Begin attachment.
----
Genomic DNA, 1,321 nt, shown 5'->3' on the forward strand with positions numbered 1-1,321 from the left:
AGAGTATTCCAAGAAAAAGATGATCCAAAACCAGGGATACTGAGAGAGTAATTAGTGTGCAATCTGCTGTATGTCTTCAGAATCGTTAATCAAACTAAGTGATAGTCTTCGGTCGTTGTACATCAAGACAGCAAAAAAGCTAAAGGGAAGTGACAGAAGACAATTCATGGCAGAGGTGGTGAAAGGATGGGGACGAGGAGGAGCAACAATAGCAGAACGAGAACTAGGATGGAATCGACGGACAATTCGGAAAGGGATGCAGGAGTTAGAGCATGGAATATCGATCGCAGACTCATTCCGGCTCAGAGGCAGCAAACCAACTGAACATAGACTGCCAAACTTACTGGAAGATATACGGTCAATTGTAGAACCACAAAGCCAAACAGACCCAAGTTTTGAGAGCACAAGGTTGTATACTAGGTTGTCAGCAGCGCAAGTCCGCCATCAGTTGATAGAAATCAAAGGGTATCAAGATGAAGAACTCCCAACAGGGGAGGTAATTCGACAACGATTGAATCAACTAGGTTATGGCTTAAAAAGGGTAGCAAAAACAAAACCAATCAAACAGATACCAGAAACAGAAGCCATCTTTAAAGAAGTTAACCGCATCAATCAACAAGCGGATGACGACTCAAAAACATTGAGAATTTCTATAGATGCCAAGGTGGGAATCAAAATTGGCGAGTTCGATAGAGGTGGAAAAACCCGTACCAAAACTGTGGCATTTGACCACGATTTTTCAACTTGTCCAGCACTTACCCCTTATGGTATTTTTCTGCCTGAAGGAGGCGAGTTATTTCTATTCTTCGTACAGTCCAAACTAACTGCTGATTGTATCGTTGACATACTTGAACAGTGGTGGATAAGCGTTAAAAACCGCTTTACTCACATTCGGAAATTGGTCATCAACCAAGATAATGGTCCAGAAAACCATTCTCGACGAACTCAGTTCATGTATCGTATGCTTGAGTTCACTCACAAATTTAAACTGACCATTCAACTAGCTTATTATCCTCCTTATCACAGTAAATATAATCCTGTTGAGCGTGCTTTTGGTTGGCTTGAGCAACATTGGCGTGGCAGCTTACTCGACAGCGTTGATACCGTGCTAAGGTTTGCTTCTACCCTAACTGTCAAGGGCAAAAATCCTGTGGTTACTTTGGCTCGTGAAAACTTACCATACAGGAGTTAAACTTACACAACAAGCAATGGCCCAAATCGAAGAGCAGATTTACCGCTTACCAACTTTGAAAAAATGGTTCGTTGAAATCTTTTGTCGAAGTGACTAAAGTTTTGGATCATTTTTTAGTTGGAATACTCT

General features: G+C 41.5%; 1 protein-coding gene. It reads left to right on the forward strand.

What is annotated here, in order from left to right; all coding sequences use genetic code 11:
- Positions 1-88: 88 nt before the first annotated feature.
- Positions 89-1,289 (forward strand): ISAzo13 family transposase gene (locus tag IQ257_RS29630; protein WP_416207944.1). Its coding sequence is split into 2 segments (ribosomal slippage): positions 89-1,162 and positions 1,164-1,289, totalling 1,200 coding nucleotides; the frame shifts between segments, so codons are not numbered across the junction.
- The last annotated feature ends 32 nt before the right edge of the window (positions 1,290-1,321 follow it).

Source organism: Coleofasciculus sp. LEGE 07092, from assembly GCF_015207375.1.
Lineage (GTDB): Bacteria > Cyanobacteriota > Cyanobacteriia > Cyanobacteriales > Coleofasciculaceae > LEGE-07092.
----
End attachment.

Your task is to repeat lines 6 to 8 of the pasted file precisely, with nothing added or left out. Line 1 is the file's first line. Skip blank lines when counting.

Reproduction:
- Positions 89-1,289 (forward strand): ISAzo13 family transposase gene (locus tag IQ257_RS29630; protein WP_416207944.1). Its coding sequence is split into 2 segments (ribosomal slippage): positions 89-1,162 and positions 1,164-1,289, totalling 1,200 coding nucleotides; the frame shifts between segments, so codons are not numbered across the junction.
- The last annotated feature ends 32 nt before the right edge of the window (positions 1,290-1,321 follow it).

Source organism: Coleofasciculus sp. LEGE 07092, from assembly GCF_015207375.1.